WASHINGTON (CN) – A federal judge on Thursday decided to hold off – for now – on becoming the third to block President Donald Trump’s revised executive order banning new visas and immigration from six Muslim-majority countries.
In a 2-page order, U.S. District Judge Tanya Chutkan said a request for preliminary injunction by Iranian-American and Muslim groups requires proof of imminent, certain and irreparable harm.
The nationwide injunctions of the executive order issued by two other federal judges in Maryland and Hawaii on March 15 “temporarily casts uncertainty” on whether the plaintiffs in the case will suffer such harm, Chutkan wrote.
She noted, however, that they are likely to succeed on the merits and opted to stay their request until two federal appellate courts issue decisions on the government’s appeal of the two existing injunctions.
On Monday, a federal appeals court in Richmond, Virginia, heard arguments in the Maryland case, and a federal appeals court in San Francisco will weigh the Hawaii injunction next week.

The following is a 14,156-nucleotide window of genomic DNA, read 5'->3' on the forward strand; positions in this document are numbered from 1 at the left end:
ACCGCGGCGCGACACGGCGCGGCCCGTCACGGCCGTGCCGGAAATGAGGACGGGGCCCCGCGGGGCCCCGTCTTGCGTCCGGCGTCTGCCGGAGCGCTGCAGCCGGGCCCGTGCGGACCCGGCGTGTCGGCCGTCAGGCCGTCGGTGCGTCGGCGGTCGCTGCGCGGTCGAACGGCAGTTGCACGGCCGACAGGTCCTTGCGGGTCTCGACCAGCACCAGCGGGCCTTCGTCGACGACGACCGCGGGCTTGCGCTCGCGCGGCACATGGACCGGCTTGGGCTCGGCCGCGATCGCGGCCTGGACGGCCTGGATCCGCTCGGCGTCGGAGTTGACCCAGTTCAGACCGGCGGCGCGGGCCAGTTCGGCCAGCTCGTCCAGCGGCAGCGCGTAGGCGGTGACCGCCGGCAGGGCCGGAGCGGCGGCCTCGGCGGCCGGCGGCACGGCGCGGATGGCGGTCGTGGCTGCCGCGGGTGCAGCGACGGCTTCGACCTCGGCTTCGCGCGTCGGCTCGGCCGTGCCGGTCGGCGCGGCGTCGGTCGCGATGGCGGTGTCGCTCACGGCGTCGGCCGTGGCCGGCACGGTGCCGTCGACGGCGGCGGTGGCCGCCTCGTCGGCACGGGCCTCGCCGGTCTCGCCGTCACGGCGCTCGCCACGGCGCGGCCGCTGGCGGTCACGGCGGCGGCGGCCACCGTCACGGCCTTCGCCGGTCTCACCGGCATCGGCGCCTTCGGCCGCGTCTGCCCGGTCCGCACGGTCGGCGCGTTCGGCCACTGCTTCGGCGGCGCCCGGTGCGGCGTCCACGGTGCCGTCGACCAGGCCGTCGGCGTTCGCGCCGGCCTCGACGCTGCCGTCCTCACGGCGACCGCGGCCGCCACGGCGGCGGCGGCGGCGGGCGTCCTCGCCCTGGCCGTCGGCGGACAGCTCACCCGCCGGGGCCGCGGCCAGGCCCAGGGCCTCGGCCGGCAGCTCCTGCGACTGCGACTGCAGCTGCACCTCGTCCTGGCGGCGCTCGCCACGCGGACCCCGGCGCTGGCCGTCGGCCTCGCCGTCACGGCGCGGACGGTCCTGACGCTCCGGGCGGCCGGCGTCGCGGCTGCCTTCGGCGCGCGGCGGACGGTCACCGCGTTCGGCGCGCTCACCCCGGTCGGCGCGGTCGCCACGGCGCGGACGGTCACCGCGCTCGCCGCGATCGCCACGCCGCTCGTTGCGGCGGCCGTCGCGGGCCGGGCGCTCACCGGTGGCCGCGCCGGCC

“In the event that both existing injunctions are overturned, this court is prepared to issue a ruling without delay,” Chutkan wrote.
Chutkan heard testimony last month in a lawsuit from Pars Equality Center, the Iranian American Bar Association, the National Iranian American Council, Public Affairs Alliance of Iranian Americans and several Iranian individuals.
The lawsuit was combined with another challenge from the Universal Muslim Association of America, the largest organization of American Shi’a Muslims.
They claim anti-Muslim animus belied the national security justifications proffered by the administration, which they claimed harmed students, families and business travelers.
The Justice Department had argued that travelers from the targeted countries pose a terror risk and the courts should not weigh in on national security matters.